4.2018

Zion Nat'l Park, Columbine

Birds, Birding, and Mindfulness

The Varied Thrush. Now I know. For the past couple of weeks however, I didn’t know, I couldn’t identify the bird responsible for making the “whistle” sound I was hearing while walking through the forest. I searched online for “birds that make whistling sounds” and “what bird sounds like a referee’s whistle”., to no avail. I stood still in the forest, waiting, listening, looking; I would hear the whistle and could not, no matter how much I peered into the foliage, find that bird.

Then we were walloped with winter storms. Two major snow dumps with lots of rain in between. Power outage. Trees down. Big trees down. Using saved bath water to flush. Heat from the wood stove. Roughing it — 21st century style.

My twice-daily dog walks took on a different tone; dressed in gortex armor (me, not her), out we’d go into the deluge of rain or the dumping of snow. The only sounds I heard for days was that of big winds in the treetops, giant clumps of snow hitting the ground, and my labored breath as I tromped through 12+ inches of heavy, wet snow.

Until today. We woke to a brightness in the sky — not sunshine, but the promise of it. No precipitation. As soon as I stepped outside, I heard the birds — all of them, singing their celebration of the non-precipitation-ary state — Chickadee, Robin, Stellar Jay, Towhee, Mourning Dove, White and Red Breasted Nuthatch, and from deep in the forest, the coveted song of the Piliated Woodpecker. Then: the whistle. And again. I took a few tentative steps on the path and there, perched on a broken oak branch, was a magnificent bird making a referee whistle sound. I saw it clearly, remembered the dominant characteristics, and looked it up as soon as I got back from the walk. When I clicked on the “listen to the call” button on the WhatBird.com website, I was so pleased to have matched the sound with the bird!

In my round-about way of telling a story, the point here is to share with you that birding is a truly mindful practice. Standing still, watching, observing small movements, following sounds, watching, waiting some more…it is an invitation to be in the moment. To be mindful.

What will you be listening to today?

Have a listen to the Varied Thrush: whatbird.com

Robin Mallery

Robin Mallery

Robin Mallery is passionate about food! Starting from where and how it's grown, to how far that food travels to the dinner table, to how it is prepared and savored...Robin blends shopping, cooking, and eating tips with her unique Kitchen Zen and mindful meals approach to enjoying real food.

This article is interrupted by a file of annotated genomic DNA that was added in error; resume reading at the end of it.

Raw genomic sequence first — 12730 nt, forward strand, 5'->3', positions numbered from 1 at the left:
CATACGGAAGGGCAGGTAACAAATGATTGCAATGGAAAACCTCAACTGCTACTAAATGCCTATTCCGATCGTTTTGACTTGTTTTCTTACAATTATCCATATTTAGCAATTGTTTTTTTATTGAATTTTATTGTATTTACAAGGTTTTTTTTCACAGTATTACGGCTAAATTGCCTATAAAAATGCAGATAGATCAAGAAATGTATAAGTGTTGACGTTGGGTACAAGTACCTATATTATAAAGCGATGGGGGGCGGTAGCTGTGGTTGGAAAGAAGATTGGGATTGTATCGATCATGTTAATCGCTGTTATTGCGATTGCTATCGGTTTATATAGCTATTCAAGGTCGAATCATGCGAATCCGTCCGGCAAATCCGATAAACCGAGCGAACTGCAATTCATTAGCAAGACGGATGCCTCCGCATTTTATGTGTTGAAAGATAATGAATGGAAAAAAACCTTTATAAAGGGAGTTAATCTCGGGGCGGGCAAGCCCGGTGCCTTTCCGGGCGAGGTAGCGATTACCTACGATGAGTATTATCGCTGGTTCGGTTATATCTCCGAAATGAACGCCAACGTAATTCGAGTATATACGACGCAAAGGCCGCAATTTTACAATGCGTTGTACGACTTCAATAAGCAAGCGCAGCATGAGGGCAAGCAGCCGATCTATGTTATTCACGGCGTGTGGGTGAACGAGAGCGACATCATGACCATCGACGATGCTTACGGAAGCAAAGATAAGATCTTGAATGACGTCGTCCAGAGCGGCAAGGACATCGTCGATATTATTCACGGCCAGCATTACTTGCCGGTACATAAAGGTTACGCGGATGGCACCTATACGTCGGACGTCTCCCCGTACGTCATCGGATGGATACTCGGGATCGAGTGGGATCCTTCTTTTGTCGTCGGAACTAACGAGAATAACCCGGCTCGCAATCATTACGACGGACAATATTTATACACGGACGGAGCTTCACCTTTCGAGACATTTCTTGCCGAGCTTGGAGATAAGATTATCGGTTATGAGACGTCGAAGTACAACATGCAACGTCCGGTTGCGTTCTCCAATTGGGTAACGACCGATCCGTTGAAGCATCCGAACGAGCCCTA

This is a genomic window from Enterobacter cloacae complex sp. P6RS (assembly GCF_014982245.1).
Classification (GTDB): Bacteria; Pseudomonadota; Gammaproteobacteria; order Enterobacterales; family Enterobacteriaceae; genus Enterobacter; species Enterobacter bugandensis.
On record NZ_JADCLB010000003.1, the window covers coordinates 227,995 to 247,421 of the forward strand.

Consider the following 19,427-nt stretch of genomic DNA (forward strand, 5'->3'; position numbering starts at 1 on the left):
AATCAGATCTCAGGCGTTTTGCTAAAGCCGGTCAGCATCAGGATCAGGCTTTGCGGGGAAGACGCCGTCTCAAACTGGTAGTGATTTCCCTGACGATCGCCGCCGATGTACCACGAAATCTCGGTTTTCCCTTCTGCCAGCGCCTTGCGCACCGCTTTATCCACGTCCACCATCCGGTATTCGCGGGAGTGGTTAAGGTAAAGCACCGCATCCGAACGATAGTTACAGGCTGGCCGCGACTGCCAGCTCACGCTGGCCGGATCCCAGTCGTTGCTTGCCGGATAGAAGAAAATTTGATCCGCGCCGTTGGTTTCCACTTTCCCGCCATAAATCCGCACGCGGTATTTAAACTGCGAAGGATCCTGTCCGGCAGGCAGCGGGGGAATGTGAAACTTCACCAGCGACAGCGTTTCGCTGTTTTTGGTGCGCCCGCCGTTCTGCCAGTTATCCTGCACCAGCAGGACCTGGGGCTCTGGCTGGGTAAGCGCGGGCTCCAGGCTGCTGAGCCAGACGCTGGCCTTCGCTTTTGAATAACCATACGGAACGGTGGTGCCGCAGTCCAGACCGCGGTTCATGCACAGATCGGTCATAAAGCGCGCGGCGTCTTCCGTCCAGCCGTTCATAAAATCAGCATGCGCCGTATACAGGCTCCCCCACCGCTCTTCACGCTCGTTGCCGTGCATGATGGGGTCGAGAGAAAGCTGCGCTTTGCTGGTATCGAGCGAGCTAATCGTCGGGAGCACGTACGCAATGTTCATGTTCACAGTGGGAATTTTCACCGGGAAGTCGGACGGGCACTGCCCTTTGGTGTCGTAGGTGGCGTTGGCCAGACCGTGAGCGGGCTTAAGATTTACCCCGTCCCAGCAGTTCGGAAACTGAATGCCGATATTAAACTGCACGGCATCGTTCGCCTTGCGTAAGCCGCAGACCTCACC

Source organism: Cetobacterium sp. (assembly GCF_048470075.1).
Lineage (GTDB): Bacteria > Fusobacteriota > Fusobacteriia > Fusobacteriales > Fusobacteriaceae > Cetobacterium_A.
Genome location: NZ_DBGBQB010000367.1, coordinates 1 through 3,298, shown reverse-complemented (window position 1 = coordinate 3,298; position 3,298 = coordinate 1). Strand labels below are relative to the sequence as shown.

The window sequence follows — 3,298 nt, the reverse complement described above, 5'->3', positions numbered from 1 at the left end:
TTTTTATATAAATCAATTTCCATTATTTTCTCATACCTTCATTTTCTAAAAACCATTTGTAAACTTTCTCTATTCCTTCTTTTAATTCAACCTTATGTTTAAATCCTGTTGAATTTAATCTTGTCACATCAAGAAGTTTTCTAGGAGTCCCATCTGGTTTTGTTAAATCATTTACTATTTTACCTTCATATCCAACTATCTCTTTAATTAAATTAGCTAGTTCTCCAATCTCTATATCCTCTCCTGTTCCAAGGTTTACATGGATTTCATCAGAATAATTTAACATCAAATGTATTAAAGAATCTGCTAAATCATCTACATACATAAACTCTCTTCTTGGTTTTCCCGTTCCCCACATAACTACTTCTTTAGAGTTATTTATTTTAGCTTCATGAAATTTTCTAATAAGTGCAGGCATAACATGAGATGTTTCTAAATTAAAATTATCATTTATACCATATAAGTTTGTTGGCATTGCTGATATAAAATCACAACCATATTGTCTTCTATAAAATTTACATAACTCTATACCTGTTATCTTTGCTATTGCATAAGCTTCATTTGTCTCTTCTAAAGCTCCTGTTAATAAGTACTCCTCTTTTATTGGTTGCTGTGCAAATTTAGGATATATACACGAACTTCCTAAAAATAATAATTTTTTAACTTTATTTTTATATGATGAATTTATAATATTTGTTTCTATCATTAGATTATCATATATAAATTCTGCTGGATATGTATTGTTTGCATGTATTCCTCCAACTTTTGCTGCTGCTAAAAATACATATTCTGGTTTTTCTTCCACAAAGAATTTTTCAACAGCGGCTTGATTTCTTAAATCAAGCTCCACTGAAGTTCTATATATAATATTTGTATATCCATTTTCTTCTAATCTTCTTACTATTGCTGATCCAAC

While you are waiting for her to finish the upcoming book, "Kitchen Zen: The Journey to Nourish Body and Soul in Our Changing World", you can find Robin's sporadic blog posts here or on FaceBook.
Robin Mallery

One Response to “Birds, Birding, and Mindfulness”

  • I like your blog, thanks for sharing. I love this information you shared with us. I am waiting for your next post. Keep it up.

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"With you guiding me through the HeartMatters program, I was able to achieve a level of physical fitness that made regular and focused exercise feel more like a natural part of my day. I had slipped into a malaise that meant exercise could be ‘put aside’ for work or other important activities. Getting past this is a subtle but powerful accomplishment.

I really enjoyed playing and exercising with you outdoors (my preferred MO for our time together). The joy you bring to your work is wonderful. This flexibility put a kind of structure into my day that helped me ‘choose’ again – showed me how to take back some control of my schedule for important things like meditation and exercise.  It was also part of my journey of re-learning how to say NO to things. This represents additional forward movement for me.

Thanks Robin – I have really benefited from your work in more ways than just the obvious fitter, leaner, stronger me."

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